By Jayette Bolinski | Illinois Watchdog
SPRINGFIELD – A confusing lack of details during the second of three presidential debates left at least one Illinois voter frustrated this week, and opponents of a proposed video-gaming tax in Cook County say it’s a business killer.
Southern Illinois voter frustrated by debate rhetoric
More details, more insight, more straight talk.
“I was really hoping I would hear something new,” said Sommer, a 56-year-old librarian from Metropolis on the Ohio River in deep southern Illinois.
“The lack of job growth is terribly distressing. And maybe I misunderstood Romney at the end. He said it two times: government does not create jobs. Well then why does he also say he’ll do a better job creating jobs when he’s president? I just don’t understand.
“But there is stuff Obama said that wasn’t true either, or at least was misleading.”
Overall, she found the debate — the second of three presidential debates leading into the Nov. 6 election — lackluster and frustrating.
“It concerns me. I feel like I’m pretty well-informed, and if I hear something that doesn’t seem quite right I’m going to research it,” Sommer said. “But what concerns me are the people who can’t or won’t do that. My poor mother doesn’t know what she’s going to do.”
The third and final presidential debate between Obama and Romney is at 8 p.m. central time Monday.
Opponents say proposed Cook County tax will stifle business growth
Cook County tavern owners and others with video-gaming machines in their establishments may have to pony up even more under a tax plan being floated by county board president Toni Preckwinkle.
Preckwinkle, a Democrat, wants to impose an $800 tax on every video gaming machine in Cook County to help plug a shortfall in the county’s budget.
Forty-five Cook County businesses have video gaming licenses, according to figures from the Illinois Gaming Board, which regulates gambling in Illinois. The video-gaming tax alone is a potential windfall of $1 million for Cook County’s coffers, which are $115 million in the red.
It is unclear how officials arrived at a tax of $800 per video-gaming machine. But Preckwinkle, who released her budget proposal Thursday, said the tax, as well as others she has proposed, is targeted, responsible and focused on supporting county services.
“These machines generate almost $800 (per) day — we’re asking for $800 per year. They keep their other 364 days of revenue,” she said Thursday. “We use that one day’s revenue to help mitigate the impact of the associated costs of crime, health, addiction.”
Video gaming went online in Illinois earlier this month, and businesses throughout the state have applied for licenses to offer the machines to customers. A 2009 state law allows up to five video poker machines in bars and restaurants, truck stops and fraternal organizations.
Some money generated by the machines goes to capital projects in the state. Cities that allow video gaming can receive 5 percent of the revenue. Chicago and other Illinois communities, on the other hand, have banned the machines.
Local governments applying a tax to video-gaming machines is not something state officials anticipated, said Rep. Lou Lang, a Democrat from Skokie who supports the expansion of legalized gambling in Illinois.
“It flies in the face of the statute we passed, where it may be possible for a county to tax, especially for a home-rule county like Cook, but it wasn’t anticipated they would,” he said. “And so when these businesses put their business models together they were not anticipating this tax.”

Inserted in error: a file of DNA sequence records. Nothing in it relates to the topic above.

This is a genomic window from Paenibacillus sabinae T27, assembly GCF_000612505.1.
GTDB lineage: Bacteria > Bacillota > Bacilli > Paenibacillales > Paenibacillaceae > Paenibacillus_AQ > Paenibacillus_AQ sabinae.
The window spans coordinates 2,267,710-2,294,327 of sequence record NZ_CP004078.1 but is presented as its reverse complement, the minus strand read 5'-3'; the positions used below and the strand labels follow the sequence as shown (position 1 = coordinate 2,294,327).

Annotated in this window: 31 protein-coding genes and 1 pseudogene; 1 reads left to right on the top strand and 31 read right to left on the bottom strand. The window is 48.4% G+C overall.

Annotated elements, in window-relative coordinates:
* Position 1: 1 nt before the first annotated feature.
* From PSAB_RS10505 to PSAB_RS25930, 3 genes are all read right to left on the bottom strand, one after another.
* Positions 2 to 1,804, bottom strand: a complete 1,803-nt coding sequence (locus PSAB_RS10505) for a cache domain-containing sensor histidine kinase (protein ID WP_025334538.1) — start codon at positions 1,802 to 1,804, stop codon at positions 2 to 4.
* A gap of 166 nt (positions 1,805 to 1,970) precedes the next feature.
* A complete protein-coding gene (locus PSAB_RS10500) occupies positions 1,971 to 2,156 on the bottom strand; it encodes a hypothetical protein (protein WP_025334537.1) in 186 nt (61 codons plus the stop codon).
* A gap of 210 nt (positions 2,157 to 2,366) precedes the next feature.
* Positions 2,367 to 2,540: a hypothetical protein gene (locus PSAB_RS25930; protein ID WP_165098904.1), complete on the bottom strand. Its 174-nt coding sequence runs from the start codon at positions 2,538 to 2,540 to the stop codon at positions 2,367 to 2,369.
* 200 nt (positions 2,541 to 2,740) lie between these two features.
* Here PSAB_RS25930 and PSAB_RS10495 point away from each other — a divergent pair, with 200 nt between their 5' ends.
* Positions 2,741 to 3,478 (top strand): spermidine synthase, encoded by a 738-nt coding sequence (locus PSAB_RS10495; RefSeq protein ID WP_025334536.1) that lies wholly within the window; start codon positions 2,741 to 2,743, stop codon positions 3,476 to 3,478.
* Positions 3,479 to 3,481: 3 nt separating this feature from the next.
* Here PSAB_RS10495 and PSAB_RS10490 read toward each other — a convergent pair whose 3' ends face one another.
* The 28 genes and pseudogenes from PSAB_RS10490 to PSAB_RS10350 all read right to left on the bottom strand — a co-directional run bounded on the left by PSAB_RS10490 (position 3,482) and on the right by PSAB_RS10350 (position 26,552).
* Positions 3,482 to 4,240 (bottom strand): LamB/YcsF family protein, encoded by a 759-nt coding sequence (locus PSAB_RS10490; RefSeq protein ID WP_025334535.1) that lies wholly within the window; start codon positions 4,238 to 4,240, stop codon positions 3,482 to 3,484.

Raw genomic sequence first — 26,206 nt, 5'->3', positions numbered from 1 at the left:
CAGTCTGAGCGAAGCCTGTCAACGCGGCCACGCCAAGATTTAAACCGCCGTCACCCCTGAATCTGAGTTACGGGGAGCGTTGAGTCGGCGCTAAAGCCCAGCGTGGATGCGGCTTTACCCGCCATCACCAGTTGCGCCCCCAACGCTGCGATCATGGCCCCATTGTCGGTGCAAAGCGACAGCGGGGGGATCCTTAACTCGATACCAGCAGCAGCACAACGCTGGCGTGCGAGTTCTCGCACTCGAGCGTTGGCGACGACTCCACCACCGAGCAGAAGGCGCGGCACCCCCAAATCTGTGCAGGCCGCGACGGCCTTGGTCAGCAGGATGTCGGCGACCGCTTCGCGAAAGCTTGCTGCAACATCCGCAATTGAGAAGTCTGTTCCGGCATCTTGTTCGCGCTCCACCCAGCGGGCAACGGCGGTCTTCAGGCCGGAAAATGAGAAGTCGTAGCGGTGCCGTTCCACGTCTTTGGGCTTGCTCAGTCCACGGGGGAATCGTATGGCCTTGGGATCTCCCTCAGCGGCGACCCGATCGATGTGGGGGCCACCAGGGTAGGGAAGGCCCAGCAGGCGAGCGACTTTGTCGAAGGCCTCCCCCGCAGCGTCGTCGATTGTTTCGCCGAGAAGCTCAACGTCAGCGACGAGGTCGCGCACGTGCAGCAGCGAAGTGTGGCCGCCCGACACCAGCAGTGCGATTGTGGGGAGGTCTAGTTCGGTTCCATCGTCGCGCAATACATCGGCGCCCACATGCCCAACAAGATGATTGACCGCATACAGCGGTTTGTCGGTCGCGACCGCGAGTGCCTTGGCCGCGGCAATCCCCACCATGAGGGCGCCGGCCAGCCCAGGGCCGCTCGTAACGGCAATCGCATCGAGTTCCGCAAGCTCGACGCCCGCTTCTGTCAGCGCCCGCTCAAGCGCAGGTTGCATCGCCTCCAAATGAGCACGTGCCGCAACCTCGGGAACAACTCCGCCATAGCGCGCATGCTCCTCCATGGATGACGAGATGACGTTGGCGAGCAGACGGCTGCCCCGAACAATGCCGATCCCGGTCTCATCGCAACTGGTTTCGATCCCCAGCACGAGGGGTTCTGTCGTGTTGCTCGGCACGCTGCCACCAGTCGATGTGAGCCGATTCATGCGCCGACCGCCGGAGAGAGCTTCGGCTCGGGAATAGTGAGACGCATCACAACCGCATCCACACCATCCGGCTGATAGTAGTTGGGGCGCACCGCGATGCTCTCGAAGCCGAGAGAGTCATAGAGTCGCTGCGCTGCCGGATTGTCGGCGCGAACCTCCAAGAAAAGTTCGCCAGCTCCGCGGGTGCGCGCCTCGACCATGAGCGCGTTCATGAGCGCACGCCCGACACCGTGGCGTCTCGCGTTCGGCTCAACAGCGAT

All Kids audit turns up problems — including some repeats
Illinois’ children’s health insurance program spent thousands of dollars on people who were not eligible and didn’t investigate why children received multiple pairs of eyeglasses in a year, the latest audit of the program shows.
In addition, the All Kids program is not eligible for federal reimbursement, costing the state $85.7 million, an increase of $11.3 million from the previous year.
It all adds up to something the state can’t afford, one state lawmaker said Tuesday.
“Since instituted by former Gov. Rod Blagojevich and the General Assembly Democrats in 2005, the program has been riddled with not just bad policy, but with very poor management. There have been more than a few audits from the auditor general demonstrating that,” said state Sen. Dale Righter, R-Mattoon.
“This program has a history of wasting taxpayer dollars, and so I wouldn’t be shocked if there are problems.”
The audit, released Wednesday, focused on the expanded All Kids program, which is the non-Medicaid part of All Kids. It allows parents who do not qualify for Medicaid to obtain lower-premium health insurance for their children.
The expanded All Kids program serves children who were not previously covered by KidCare, the state’s original Medicaid program that provided health insurance for children in low-income families. The expansion includes children whose family income is greater than 200 percent of the federal poverty level or who were undocumented immigrants.
As of fiscal 2011, the year addressed in Wednesday’s audit, more than 97,000 children were enrolled in the expanded All Kids program. Total claims paid that year were $96.6 million, and the state received about $10.8 million in premiums. The whole All Kids program has 1.9 million enrollees, for whom the state paid $3.2 billion in claims.
The audit also found that hundreds of people received medical services after their 19th birthday when they were no longer eligible for coverage; hundreds of others were enrolled with more than one identification number; and thousands were categorized as “undocumented,” even though they had Social Security numbers on file.
The report indicated the agencies that oversee the All Kids program are working to implement audit recommendations.